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I looked around and didn't see an answer to this question. I have a wood door on my house that was looking a little dull. It had been finished at the factory with a black stain-lacquer combination. I thought I'd be smart and "clean" it up a bit after 10 years of sun damage, so I bought the right can of stain-lacquer and tried applying it with a brush. The results look pretty poor and I'm afraid to touch it again. I talked to a paint professional about fixing my mess, but he wasn't interested.

What can I do about this? I thought about trying to gently apply some lacquer thinner with a cotton cloth and just slowly rubbing it down until I'm back to the original state of the door, but I'm not sure of that will work. My understanding is that lacquer (and lacquer thinner).

The other thing I thought of was mixing the stain with lacquer thinner and (again) trying to apply a coat or two. But given the prior results, I'm very concerned about this.

Any advice?

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    Assuming you're using actual lacquer you won't be able to do this by brush. Normal lacquer is a spray finish, it's not intended for brush application and the solvent nature of the product means it's nearly impossible to apply that way except for small touchups. Special versions of lacquer, called brushing lacquers, are made but I think they're only available from specialist suppliers and are expensive. – Graphus supports Monica Jan 22 '18 at 11:03
  • If you want more input we need to see pictures. But it's possible that stripping and then painting the door is the way forward. You'll want to use a commercial chemical stripper, not lacquer thinner, to do the stripping. Because you're painting you don't have to get the door back to bare wood, since the primer and paint will cover any variations in colour. – Graphus supports Monica Jan 22 '18 at 11:07
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    "My understanding is that lacquer (and lacquer thinner)." Please elaborate. – ww_init_js Mar 20 '18 at 22:22
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I would do another coat (or two) with the brush. Then sand it with 220 grit to remove the brush marks. This way you would build up a finish. Don't be afraid of sanding it after building up a thick coat. you could even lightly sand between coats too.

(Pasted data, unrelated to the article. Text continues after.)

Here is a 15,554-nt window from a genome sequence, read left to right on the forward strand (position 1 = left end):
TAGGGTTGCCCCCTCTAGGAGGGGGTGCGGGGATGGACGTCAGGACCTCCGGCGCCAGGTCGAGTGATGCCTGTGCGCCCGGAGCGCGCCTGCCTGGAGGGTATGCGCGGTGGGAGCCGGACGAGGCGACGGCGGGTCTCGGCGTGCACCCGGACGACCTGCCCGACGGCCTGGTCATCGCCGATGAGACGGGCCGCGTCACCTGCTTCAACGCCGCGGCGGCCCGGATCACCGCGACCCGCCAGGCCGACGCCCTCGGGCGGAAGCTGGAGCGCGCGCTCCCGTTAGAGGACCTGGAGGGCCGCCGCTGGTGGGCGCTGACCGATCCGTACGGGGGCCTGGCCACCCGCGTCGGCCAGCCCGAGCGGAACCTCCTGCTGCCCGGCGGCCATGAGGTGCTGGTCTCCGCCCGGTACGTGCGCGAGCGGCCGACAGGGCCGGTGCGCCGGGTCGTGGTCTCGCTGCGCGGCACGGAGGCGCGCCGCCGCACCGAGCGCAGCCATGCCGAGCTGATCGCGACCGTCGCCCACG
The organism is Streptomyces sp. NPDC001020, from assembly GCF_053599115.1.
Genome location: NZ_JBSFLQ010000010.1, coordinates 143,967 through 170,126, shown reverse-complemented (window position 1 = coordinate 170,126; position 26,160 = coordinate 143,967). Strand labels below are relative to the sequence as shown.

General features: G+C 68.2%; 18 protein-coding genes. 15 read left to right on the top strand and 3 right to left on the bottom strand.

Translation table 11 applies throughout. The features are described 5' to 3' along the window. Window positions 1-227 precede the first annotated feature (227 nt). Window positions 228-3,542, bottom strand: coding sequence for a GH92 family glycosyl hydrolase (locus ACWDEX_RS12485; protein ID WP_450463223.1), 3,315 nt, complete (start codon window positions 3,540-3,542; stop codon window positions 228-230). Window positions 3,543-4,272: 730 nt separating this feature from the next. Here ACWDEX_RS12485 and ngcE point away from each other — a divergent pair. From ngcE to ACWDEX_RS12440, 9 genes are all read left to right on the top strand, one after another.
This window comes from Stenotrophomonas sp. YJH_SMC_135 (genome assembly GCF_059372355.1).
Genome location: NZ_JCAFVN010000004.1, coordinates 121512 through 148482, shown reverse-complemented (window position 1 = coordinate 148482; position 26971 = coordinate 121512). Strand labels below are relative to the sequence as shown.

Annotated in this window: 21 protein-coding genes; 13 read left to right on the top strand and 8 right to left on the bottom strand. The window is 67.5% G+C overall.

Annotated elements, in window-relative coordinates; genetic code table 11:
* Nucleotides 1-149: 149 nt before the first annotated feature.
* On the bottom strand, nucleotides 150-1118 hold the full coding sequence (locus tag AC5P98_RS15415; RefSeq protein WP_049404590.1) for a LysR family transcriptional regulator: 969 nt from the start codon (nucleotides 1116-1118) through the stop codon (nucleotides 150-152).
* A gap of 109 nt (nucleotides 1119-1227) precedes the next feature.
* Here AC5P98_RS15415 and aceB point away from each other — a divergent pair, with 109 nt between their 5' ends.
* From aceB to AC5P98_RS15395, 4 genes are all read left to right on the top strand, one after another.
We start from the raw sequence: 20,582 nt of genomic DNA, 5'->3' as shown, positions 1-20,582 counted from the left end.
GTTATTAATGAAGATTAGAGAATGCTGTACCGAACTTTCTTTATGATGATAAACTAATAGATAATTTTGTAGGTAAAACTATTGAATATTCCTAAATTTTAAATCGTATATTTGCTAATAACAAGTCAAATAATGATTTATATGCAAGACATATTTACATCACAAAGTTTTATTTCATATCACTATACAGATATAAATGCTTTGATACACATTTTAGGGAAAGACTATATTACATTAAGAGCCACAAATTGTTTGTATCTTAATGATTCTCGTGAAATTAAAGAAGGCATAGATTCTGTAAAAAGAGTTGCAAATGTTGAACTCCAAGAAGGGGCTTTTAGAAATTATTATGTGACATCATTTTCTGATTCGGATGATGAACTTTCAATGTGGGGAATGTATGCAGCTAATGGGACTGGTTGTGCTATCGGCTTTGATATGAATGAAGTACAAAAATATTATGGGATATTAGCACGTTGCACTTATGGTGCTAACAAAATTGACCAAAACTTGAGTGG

Also, I would ask you to consider a spar urethane for outdoor stuff as it is a UV inhibitor.

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I agree with Rick above. The technique is simple: sand the surfaces and the apply more coats.

Sanding: The better your sanding, the better your results. If you are inclined, start with rough sandpaper and then move to smoother sandpaper (say 320 grit). For table tops, I use 400 grit for the last grit of sandpaper. It should be smooth to the touch with no bumps. It should feel nice to the touch before you put more finish on. Some folks like to finish with fine steel wool (0000). Any blemish you see before applying more finish will be magnified by the sheen of the finish.

Applying finish: Assuming the finish you purchased isn't for a spray gun, then take note of the solvent suggested. If the finish leaves thick ropey trails on a test piece, mix some finish and a little of solvent together (in a separate container) and try again. If you have too much solvent, then the finish will be smooth but flat. Somewhere between ropy thick and too much solvent is a sweet spot for applying the finish. (Note: the sweet spot's mixture will vary depending on temperature and humidity so what worked one day may be different the next.).

Risks: Beside whatever it says on the side of the can of finish, there may be a couple of gotchas.

One, if there is gunk on the door or it isn't clean, your finish may not stick everywhere correctly. Two, especially on the edges, it is easy to sand through the dark finish into raw wood. That is tough not to do and sometimes can't be fixed other than to use a bit of opaque color to hide that.

If you are horrified by the first pass, you can strip the door. I suggest trying a few sandings and coats first (and if still horrified, then strip it).

It might be worthwhile to remove the door and work on it horizontal. The better the lighting, the better your seeing, and the better your seeing the better your work. Use raking light to see the condition of your work every chance you can.

If you wish to dig a bit deeper, I suggest looking at Bob Flexner's books. If you can't decide on one, take a look at 'Understanding Wood Finishing'. Best of luck!

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